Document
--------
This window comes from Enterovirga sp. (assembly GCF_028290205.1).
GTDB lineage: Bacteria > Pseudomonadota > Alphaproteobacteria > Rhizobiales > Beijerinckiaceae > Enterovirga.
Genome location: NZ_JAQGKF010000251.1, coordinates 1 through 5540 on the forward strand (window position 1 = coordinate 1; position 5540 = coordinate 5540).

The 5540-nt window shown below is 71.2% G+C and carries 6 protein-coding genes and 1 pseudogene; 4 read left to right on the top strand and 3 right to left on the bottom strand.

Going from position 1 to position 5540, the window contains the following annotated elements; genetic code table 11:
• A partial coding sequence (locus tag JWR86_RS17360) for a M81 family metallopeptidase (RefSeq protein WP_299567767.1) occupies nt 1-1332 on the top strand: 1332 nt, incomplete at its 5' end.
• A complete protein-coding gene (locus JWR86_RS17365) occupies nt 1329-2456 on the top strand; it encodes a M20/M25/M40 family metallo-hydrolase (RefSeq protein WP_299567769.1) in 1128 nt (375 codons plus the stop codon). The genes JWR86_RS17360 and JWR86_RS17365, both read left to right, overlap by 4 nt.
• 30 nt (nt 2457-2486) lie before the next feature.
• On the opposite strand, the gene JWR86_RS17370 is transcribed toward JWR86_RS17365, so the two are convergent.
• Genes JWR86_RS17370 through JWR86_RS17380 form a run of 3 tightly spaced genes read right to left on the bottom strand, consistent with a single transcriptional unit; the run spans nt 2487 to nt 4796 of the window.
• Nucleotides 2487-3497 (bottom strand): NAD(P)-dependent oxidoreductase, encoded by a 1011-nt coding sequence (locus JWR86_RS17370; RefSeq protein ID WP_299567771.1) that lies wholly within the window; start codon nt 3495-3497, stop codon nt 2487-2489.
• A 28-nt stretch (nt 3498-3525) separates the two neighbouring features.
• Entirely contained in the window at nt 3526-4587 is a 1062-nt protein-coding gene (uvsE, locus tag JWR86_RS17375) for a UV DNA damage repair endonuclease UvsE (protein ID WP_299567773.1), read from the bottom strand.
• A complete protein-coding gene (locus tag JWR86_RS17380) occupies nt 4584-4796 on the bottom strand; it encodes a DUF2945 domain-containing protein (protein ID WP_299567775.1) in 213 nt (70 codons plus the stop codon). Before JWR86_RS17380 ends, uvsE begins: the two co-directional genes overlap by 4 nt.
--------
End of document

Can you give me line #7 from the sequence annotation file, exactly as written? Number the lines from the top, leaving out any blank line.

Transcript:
• A complete protein-coding gene (locus JWR86_RS17365) occupies nt 1329-2456 on the top strand; it encodes a M20/M25/M40 family metallo-hydrolase (RefSeq protein WP_299567769.1) in 1128 nt (375 codons plus the stop codon). The genes JWR86_RS17360 and JWR86_RS17365, both read left to right, overlap by 4 nt.